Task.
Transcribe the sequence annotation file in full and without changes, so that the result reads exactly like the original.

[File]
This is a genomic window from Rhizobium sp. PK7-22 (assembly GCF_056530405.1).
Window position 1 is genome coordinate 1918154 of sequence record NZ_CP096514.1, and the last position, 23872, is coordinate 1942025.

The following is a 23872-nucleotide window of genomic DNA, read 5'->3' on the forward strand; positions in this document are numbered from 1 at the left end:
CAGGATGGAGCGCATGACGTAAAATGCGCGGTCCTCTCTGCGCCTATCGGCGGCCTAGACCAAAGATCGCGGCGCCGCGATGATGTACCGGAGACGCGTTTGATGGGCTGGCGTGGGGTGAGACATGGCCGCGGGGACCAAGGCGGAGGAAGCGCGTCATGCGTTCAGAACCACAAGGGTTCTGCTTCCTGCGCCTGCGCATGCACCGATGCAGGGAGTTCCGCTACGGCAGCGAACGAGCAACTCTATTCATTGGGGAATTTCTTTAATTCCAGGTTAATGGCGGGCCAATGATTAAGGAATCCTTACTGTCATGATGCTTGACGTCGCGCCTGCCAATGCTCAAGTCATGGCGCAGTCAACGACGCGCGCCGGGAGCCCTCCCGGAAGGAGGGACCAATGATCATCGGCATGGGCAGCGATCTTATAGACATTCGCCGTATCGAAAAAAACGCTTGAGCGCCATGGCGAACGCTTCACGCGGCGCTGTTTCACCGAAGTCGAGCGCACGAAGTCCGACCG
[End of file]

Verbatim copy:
This is a genomic window from Rhizobium sp. PK7-22 (assembly GCF_056530405.1).
Window position 1 is genome coordinate 1918154 of sequence record NZ_CP096514.1, and the last position, 23872, is coordinate 1942025.

The following is a 23872-nucleotide window of genomic DNA, read 5'->3' on the forward strand; positions in this document are numbered from 1 at the left end:
CAGGATGGAGCGCATGACGTAAAATGCGCGGTCCTCTCTGCGCCTATCGGCGGCCTAGACCAAAGATCGCGGCGCCGCGATGATGTACCGGAGACGCGTTTGATGGGCTGGCGTGGGGTGAGACATGGCCGCGGGGACCAAGGCGGAGGAAGCGCGTCATGCGTTCAGAACCACAAGGGTTCTGCTTCCTGCGCCTGCGCATGCACCGATGCAGGGAGTTCCGCTACGGCAGCGAACGAGCAACTCTATTCATTGGGGAATTTCTTTAATTCCAGGTTAATGGCGGGCCAATGATTAAGGAATCCTTACTGTCATGATGCTTGACGTCGCGCCTGCCAATGCTCAAGTCATGGCGCAGTCAACGACGCGCGCCGGGAGCCCTCCCGGAAGGAGGGACCAATGATCATCGGCATGGGCAGCGATCTTATAGACATTCGCCGTATCGAAAAAAACGCTTGAGCGCCATGGCGAACGCTTCACGCGGCGCTGTTTCACCGAAGTCGAGCGCACGAAGTCCGACCG